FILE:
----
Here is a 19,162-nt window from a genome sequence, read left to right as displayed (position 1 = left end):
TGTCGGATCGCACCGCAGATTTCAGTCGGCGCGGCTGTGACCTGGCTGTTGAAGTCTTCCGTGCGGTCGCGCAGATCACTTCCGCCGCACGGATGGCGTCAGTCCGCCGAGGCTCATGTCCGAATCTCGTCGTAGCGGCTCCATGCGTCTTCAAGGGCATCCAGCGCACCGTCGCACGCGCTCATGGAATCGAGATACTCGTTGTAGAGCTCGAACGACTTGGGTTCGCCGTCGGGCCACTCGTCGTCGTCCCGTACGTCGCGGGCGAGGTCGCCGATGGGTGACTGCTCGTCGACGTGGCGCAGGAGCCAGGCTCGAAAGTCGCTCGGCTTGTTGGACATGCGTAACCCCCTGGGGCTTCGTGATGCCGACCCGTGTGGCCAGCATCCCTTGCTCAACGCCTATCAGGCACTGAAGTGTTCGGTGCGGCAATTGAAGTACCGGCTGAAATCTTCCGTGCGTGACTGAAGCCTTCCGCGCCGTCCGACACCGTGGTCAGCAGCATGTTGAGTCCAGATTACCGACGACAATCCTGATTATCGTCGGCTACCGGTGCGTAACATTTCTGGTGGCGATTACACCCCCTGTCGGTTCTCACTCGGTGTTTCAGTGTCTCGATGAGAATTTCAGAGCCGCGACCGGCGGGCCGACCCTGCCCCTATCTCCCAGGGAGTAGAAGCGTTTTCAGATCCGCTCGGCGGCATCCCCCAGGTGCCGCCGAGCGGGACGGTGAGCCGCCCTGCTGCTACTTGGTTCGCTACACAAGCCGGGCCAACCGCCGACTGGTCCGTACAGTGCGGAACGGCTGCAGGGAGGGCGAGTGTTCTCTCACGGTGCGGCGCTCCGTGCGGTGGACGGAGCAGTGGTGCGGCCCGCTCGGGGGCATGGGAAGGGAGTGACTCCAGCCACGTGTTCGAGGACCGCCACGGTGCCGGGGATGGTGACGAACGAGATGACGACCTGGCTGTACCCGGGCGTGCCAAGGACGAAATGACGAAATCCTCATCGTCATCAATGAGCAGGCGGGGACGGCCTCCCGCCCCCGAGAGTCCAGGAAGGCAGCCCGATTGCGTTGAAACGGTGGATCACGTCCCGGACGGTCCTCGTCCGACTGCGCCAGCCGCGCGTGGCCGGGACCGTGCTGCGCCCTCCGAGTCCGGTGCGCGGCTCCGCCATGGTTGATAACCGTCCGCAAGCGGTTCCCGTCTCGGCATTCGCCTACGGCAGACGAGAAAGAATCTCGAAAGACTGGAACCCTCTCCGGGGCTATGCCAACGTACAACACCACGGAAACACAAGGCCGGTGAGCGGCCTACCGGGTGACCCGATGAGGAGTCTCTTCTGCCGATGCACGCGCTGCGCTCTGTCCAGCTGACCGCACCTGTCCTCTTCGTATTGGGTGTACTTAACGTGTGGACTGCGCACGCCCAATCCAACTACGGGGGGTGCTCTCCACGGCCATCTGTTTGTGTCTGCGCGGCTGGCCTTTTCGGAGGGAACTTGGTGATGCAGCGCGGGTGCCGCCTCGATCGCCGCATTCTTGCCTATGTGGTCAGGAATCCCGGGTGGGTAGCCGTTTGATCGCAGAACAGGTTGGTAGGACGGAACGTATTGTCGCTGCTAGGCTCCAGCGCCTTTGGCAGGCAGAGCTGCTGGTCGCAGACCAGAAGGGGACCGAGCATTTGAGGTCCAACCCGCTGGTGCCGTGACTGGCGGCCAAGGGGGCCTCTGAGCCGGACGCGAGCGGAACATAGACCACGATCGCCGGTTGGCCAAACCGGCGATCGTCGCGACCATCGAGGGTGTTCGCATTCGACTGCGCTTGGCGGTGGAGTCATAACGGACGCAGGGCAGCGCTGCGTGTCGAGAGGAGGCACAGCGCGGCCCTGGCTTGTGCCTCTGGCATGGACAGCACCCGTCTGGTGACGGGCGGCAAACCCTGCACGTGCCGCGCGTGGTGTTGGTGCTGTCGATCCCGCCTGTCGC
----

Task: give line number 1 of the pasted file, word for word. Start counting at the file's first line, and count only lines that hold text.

Here is a 19,162-nt window from a genome sequence, read left to right as displayed (position 1 = left end):